Storytelling is like exposition in that it gives readers or listeners a general idea of what the story is about. However, unlike exposition which is used at the beginning of a story to set the scene, storytelling is used throughout the narrative to keep the reader or listener interested in the events happening before their eyes or ears. For example, if I were telling this story I would probably start by saying that Anthony stole his father's car because he was angry with him for leaving without saying goodbye (the reason why he stole the car isn't important here). Then I would go on to say that Anthony had never been arrested before and wasn't very good at keeping secrets so eventually he had to return the car.
The following are the primary presentation patterns: 1 analytical. 2 Exemplification 3 Deliberative 4 Dramatic.
The main purpose of the story is revealed in the title or heading of the section. The plot then develops this theme, indicating through action and reaction how people deal with the issue at hand. For example, "Mocking Jay under a glass dome was everyone's favorite pastime at the school where I worked as a janitor." The narrative then proceeds to tell us what that school was like, including some of its more unusual students and staff members. This pattern can be used to show the effect of an event or situation on certain characters (the theme), or even just to tell a funny story. A good example of this pattern is "Huckleberry Finn" by Mark Twain. It is about a boy who lives on a riverboat with his friend Jim and their adventures while traveling down the Mississippi River.
Exemplification. This pattern uses examples from real life to explain something about human nature that applies generally rather than only to specific individuals.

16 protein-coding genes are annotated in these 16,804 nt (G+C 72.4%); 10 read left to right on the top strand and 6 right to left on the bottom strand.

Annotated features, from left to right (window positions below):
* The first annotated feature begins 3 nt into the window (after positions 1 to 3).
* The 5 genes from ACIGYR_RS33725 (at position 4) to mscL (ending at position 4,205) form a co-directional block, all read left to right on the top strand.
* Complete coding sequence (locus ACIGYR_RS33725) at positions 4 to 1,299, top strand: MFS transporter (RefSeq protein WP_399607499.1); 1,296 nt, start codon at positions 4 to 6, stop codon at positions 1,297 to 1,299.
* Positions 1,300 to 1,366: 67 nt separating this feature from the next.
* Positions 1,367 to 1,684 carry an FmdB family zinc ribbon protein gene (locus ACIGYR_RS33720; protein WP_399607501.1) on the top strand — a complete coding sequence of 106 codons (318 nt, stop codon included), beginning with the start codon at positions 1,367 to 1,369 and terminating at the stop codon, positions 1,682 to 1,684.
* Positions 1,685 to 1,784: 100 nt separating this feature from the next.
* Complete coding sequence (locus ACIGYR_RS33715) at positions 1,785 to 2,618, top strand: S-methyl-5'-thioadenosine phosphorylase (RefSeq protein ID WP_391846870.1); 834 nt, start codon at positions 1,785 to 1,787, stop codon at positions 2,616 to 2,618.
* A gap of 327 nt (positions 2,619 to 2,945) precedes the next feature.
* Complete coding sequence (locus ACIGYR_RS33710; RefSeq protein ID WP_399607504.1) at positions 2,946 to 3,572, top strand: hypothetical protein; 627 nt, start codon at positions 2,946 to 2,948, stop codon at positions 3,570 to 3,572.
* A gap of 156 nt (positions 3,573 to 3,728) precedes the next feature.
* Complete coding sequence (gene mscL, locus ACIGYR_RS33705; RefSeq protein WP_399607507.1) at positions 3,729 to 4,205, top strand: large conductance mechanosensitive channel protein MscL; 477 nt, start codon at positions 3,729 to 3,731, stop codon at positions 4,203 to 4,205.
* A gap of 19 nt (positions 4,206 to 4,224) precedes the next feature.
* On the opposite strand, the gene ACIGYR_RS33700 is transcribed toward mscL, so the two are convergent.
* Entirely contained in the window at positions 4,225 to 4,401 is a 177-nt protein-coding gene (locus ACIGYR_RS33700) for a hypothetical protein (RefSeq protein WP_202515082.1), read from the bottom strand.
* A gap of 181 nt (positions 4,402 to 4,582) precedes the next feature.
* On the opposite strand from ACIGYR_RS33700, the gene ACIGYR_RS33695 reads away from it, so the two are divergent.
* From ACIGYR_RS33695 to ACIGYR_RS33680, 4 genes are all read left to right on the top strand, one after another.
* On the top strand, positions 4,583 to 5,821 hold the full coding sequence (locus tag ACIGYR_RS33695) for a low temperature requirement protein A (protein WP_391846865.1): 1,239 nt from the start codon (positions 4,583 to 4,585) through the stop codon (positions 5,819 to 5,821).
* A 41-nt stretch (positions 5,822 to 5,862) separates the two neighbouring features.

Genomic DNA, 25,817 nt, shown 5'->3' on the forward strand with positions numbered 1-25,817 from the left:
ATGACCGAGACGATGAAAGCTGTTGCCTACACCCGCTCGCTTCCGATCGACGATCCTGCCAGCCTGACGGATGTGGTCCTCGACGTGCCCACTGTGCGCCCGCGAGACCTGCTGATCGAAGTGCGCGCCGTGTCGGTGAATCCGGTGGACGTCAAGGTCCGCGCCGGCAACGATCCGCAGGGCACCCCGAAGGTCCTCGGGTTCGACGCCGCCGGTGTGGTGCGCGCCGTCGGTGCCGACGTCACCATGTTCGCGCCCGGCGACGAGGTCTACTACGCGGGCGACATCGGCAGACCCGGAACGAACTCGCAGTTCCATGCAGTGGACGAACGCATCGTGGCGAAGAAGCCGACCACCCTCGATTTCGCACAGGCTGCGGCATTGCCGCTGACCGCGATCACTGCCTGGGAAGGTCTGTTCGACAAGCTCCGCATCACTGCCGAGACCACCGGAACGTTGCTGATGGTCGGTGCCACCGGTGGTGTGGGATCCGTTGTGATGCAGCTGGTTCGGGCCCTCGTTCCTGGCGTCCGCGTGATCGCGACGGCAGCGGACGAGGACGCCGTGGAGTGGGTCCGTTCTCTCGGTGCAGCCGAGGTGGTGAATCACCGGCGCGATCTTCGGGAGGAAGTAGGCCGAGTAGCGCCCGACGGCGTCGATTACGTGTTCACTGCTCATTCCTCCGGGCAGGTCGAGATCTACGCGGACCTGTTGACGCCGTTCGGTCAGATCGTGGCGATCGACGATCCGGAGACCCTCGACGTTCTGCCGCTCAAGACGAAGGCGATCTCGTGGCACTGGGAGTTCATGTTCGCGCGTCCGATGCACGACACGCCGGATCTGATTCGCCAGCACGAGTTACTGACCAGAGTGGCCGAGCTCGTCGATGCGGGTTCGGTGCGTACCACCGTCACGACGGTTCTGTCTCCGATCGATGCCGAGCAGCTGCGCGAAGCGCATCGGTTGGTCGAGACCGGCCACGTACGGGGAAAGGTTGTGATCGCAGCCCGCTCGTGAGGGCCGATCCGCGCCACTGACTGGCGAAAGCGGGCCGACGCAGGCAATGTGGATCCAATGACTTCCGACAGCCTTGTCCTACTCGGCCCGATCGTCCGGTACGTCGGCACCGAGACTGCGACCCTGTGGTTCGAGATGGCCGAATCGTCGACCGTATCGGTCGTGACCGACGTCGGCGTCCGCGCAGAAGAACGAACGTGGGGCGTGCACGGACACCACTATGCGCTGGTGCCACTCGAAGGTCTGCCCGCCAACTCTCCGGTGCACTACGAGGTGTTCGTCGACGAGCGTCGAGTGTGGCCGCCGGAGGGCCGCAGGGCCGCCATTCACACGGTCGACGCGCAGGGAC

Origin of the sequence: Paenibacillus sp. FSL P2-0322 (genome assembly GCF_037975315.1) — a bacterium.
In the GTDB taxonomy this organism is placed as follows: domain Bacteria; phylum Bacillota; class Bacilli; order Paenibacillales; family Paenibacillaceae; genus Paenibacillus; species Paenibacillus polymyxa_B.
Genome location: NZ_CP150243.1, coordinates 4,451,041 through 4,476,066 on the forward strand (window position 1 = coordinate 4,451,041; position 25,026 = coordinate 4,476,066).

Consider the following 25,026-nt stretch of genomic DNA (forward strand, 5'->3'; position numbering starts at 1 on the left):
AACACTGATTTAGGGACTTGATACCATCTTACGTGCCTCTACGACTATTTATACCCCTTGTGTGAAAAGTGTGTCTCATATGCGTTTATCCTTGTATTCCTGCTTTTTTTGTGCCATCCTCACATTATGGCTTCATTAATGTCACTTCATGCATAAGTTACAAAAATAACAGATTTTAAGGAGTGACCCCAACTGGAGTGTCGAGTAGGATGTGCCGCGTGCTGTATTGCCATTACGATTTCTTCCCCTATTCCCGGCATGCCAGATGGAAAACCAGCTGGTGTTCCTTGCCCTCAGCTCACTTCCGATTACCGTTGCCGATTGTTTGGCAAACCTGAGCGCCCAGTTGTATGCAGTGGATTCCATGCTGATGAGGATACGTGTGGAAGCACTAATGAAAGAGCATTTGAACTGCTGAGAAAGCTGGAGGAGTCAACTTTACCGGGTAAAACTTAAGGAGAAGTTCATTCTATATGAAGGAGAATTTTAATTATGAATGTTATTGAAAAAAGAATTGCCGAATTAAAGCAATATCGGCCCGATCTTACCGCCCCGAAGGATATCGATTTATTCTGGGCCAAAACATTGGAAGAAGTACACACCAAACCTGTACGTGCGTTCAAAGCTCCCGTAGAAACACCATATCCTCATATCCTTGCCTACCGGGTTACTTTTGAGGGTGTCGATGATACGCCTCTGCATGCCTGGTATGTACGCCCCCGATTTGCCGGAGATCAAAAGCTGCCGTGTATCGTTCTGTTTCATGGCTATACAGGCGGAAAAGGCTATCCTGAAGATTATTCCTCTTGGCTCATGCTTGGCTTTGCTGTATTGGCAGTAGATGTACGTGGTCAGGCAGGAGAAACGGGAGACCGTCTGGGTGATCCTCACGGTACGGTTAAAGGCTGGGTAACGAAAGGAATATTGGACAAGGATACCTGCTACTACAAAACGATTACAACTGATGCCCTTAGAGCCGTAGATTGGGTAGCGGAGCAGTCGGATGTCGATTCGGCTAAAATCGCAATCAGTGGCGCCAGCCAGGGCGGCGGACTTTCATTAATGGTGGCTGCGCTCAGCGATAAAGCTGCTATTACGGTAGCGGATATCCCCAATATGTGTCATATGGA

When first starting to write, it is useful to identify the growth patterns that are most successful for your goal and audience. Cause and Effect, which outlines why something happens, what causes it, what the effects are, and how it is connected to something else, are some typical patterns of development. The more experienced you become as a writer, the more you can expect to see these patterns reused or modified by other writers.
Every year brings new developments to writing. New technology makes its way into publishing that changes how we produce and distribute literature. New genres are created as well. In recent years, fantasy and science fiction have become especially popular.
Sometimes developments occur that affect more than one type of writing project at once. For example, the rise of internet blogging has caused a change in the way many authors develop their projects by using this medium instead of traditional paper books or magazine articles.
Finally, there are times when historical events cause revisions to existing rules or guidelines. For example, women were not allowed to serve on juries in most states until 1947. This was done to protect male jurors from having to make decisions about women's clothing sizes or household chores.
After learning about the developments in writing, you should know where to find out more information about them. Libraries carry books that deal with topics related to writing, so they are a good place to start.